The Arab Link To Bengaluru Molestation Case And How To Prevent It From Happening Again

author image
Updated on 2 Sep, 2017 at 5:00 pm

It is called “Taharrush”. The Arabic word is the name of a ‘game’ where gangs of men surround women and grope them. Sometimes women are even raped.

It is common in some West Asian (Middle Eastern) countries. The horrible ‘game’ was played by men during the Egypt protests against Hosni Mubarak and, last year, in Germany on New Year’s Day against European women.

Men usually hound women who dress inappropriately according to their understanding of dressing sense in their culture. It is because the views on women that are ingrained in the hearts and minds of men in Arab world is very different from the views that a Westerner or people in other parts of Asia have.

What happened in Bengaluru on the intervening night of December 31-January 1 was Taharrush. That such a horrific Arabian ‘game’ has penetrated the Indian society is, therefore, alarming – not just shocking.

So here are the three things that urgently need to be looked into to prevent Karnataka from turning into a misogynistic Arab world: –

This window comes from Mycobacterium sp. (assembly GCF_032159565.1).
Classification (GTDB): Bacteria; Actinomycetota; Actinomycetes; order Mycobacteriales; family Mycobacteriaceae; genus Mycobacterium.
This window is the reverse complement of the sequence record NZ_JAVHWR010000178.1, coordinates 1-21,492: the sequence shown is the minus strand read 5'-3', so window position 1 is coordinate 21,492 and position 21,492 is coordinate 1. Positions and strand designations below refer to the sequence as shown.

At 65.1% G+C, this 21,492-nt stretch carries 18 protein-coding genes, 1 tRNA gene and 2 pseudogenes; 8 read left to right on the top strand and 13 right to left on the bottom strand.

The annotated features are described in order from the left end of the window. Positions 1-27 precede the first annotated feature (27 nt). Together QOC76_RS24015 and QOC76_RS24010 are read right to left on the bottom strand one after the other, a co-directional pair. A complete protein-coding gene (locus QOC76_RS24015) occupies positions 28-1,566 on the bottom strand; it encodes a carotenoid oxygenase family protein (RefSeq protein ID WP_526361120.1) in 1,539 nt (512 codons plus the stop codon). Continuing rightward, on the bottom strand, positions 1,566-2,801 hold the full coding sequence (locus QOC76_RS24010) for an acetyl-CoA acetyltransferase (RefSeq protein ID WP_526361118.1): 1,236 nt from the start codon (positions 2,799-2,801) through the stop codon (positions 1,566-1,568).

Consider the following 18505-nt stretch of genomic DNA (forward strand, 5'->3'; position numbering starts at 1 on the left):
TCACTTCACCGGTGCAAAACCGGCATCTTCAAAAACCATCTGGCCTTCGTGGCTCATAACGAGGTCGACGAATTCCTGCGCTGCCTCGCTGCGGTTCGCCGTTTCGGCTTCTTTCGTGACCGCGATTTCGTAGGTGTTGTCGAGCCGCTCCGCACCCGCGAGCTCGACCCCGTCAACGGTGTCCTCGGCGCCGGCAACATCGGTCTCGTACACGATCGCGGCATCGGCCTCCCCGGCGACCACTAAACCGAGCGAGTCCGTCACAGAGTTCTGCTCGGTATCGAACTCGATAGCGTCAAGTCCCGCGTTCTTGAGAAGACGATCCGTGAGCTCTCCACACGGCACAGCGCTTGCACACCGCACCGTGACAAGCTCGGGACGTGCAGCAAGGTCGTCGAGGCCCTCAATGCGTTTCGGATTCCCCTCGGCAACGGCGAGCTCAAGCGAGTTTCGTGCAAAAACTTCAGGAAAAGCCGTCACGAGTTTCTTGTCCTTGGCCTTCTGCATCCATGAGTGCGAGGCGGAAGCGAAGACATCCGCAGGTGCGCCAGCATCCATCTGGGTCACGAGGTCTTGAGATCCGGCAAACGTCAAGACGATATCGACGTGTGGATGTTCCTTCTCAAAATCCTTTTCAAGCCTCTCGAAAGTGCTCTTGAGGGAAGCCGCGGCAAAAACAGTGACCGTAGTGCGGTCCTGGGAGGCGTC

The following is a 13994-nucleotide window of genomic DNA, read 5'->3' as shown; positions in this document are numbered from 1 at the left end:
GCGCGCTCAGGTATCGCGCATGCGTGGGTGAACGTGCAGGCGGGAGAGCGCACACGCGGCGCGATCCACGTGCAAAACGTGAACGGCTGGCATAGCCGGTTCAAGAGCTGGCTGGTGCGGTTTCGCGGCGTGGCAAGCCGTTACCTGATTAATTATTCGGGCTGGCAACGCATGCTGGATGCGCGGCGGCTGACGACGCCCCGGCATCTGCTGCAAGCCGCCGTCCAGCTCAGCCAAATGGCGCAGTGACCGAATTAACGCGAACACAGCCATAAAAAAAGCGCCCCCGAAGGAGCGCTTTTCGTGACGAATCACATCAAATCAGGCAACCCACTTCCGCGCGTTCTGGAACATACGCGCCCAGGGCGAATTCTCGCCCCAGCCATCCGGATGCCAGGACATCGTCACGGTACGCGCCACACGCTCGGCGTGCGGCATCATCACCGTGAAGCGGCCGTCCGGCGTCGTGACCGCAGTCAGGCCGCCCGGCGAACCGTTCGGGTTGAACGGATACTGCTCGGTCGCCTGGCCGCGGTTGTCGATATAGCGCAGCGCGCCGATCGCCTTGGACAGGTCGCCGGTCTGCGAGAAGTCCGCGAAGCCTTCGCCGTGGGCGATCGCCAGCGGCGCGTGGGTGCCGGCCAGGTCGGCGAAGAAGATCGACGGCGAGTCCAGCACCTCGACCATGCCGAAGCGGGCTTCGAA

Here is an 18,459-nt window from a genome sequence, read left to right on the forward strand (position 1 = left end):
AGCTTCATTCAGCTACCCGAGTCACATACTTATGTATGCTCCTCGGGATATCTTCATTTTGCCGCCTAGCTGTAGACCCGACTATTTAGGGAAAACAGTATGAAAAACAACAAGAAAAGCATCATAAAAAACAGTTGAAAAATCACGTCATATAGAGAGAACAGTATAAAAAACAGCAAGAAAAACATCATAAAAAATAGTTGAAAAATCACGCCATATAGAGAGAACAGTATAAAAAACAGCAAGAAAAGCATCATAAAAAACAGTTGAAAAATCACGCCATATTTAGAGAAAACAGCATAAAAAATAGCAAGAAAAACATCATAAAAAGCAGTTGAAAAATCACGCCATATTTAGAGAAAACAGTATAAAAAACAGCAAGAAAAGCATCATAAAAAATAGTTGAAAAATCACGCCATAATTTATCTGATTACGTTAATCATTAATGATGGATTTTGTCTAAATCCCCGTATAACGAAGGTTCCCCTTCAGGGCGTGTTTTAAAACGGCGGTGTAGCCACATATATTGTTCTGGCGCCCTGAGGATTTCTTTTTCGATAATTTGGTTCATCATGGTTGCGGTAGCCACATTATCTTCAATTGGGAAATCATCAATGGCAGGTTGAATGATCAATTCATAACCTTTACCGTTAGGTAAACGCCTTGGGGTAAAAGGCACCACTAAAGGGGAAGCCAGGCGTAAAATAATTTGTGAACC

1. The CM must act against the perpetrators and ask his home minister to shut up or resign.

Karnataka CM Siddaramaiah finds it easy to criticise whatever PM Modi does, but that is expected of any Congress leader. Just a couple of days ago he called the PM a “mouni” meaning silent. That is not a problem. Siddaramaiah can feel like a monarch when his personal assistant ties his shoes. That, too, is not a problem.

 


But the fact that the Karnataka CM is himself silent on the mass molestation is appalling. No action has been planned against the perpetrators, who roamed around like packs of wild dogs on a night of hunting.

His home minister G Parameswara said this yesterday:

 


And he further said: